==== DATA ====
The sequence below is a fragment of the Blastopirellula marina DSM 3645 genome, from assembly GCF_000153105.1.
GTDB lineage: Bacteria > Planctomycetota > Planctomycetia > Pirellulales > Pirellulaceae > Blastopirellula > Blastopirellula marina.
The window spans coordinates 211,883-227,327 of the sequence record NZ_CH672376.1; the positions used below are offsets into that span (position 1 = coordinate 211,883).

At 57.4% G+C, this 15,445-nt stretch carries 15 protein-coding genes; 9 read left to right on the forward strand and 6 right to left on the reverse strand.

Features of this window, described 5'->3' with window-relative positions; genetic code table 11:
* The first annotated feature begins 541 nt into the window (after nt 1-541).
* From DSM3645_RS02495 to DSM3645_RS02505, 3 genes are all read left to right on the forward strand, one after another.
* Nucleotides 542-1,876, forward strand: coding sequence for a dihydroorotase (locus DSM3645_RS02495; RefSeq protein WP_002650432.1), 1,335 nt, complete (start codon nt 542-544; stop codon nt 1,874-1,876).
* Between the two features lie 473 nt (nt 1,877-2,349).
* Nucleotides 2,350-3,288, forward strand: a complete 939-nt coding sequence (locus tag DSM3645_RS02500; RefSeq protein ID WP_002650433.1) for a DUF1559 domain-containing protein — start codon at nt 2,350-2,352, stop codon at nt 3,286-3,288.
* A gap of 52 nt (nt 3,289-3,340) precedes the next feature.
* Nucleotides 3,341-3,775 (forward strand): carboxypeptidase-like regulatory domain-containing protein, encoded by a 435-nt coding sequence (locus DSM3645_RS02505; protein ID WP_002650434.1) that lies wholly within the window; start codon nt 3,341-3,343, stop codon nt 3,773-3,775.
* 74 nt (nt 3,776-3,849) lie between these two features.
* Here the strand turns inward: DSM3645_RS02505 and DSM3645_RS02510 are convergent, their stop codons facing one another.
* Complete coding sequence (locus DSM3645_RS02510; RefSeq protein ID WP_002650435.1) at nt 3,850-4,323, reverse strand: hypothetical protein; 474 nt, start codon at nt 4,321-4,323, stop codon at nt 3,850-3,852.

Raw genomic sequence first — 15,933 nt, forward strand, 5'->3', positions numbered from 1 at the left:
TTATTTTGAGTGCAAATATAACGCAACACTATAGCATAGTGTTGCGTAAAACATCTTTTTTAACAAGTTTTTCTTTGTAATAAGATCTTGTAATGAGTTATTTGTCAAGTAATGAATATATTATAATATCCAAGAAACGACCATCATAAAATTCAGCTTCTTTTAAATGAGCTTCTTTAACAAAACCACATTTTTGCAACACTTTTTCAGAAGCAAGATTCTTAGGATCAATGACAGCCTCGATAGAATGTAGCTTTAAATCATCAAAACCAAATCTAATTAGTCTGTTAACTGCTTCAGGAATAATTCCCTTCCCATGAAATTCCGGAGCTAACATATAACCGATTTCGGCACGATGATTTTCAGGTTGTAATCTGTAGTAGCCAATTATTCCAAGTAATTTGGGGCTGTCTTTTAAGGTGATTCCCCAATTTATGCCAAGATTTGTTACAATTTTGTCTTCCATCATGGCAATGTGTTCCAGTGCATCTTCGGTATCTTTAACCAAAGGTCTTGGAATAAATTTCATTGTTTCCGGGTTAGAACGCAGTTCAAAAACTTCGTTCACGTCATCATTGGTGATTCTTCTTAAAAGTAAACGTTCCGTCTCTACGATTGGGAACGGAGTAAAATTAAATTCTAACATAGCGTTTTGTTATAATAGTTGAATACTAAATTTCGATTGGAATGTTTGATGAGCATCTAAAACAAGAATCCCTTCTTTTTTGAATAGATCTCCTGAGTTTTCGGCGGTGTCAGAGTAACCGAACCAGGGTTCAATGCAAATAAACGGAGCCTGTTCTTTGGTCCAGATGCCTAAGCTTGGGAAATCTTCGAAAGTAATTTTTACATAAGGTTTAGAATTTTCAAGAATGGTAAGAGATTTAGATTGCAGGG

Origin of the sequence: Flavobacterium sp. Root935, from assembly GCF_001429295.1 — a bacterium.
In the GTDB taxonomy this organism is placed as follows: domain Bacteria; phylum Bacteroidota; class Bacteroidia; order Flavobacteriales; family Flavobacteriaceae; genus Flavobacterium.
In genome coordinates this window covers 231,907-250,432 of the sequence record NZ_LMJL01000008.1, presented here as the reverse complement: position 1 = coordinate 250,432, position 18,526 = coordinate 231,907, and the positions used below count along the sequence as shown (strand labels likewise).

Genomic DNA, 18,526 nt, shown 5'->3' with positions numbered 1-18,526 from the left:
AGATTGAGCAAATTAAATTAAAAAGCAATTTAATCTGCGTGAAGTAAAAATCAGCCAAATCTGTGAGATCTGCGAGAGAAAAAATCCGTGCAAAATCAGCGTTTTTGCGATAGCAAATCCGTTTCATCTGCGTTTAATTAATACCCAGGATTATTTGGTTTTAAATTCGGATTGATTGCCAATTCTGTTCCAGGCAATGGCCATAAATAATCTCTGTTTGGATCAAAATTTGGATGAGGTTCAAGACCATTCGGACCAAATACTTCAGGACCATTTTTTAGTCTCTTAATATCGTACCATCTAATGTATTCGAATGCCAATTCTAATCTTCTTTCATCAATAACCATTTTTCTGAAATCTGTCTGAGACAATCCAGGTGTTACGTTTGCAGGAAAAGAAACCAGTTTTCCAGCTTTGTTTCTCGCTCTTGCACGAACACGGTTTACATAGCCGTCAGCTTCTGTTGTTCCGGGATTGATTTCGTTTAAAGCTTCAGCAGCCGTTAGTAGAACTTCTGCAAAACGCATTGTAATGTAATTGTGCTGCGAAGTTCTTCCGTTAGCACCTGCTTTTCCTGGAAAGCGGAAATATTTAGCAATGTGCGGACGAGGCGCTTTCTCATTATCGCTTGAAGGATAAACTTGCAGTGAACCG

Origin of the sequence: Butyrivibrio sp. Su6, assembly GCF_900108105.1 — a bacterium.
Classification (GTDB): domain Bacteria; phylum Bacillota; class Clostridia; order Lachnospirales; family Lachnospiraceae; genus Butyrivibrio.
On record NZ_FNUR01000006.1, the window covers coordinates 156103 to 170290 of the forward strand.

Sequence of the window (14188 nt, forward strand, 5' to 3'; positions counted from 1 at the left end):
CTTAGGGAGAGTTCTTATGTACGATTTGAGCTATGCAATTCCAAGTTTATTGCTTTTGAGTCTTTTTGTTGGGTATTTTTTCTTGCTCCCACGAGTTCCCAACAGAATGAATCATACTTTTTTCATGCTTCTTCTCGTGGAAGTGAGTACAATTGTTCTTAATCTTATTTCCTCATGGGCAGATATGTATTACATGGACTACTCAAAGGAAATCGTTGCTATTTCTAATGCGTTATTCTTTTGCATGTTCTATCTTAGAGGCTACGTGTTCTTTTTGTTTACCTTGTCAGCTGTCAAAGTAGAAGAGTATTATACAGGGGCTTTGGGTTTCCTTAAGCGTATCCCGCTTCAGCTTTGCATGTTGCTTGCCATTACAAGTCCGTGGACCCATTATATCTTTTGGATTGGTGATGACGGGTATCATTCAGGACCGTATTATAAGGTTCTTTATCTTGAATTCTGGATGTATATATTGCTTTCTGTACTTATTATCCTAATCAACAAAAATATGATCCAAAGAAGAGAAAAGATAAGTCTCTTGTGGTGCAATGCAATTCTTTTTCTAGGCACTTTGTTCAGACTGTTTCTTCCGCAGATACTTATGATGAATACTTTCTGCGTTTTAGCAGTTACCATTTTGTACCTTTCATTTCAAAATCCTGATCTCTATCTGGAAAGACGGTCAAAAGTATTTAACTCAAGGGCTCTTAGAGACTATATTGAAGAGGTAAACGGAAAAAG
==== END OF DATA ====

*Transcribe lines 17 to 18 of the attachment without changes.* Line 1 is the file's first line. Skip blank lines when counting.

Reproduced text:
TTATTTTGAGTGCAAATATAACGCAACACTATAGCATAGTGTTGCGTAAAACATCTTTTTTAACAAGTTTTTCTTTGTAATAAGATCTTGTAATGAGTTATTTGTCAAGTAATGAATATATTATAATATCCAAGAAACGACCATCATAAAATTCAGCTTCTTTTAAATGAGCTTCTTTAACAAAACCACATTTTTGCAACACTTTTTCAGAAGCAAGATTCTTAGGATCAATGACAGCCTCGATAGAATGTAGCTTTAAATCATCAAAACCAAATCTAATTAGTCTGTTAACTGCTTCAGGAATAATTCCCTTCCCATGAAATTCCGGAGCTAACATATAACCGATTTCGGCACGATGATTTTCAGGTTGTAATCTGTAGTAGCCAATTATTCCAAGTAATTTGGGGCTGTCTTTTAAGGTGATTCCCCAATTTATGCCAAGATTTGTTACAATTTTGTCTTCCATCATGGCAATGTGTTCCAGTGCATCTTCGGTATCTTTAACCAAAGGTCTTGGAATAAATTTCATTGTTTCCGGGTTAGAACGCAGTTCAAAAACTTCGTTCACGTCATCATTGGTGATTCTTCTTAAAAGTAAACGTTCCGTCTCTACGATTGGGAACGGAGTAAAATTAAATTCTAACATAGCGTTTTGTTATAATAGTTGAATACTAAATTTCGATTGGAATGTTTGATGAGCATCTAAAACAAGAATCCCTTCTTTTTTGAATAGATCTCCTGAGTTTTCGGCGGTGTCAGAGTAACCGAACCAGGGTTCAATGCAAATAAACGGAGCCTGTTCTTTGGTCCAGATGCCTAAGCTTGGGAAATCTTCGAAAGTAATTTTTACATAAGGTTTAGAATTTTCAAGAATGGTAAGAGATTTAGATTGCAGGG

Origin of the sequence: Flavobacterium sp. Root935, from assembly GCF_001429295.1 — a bacterium.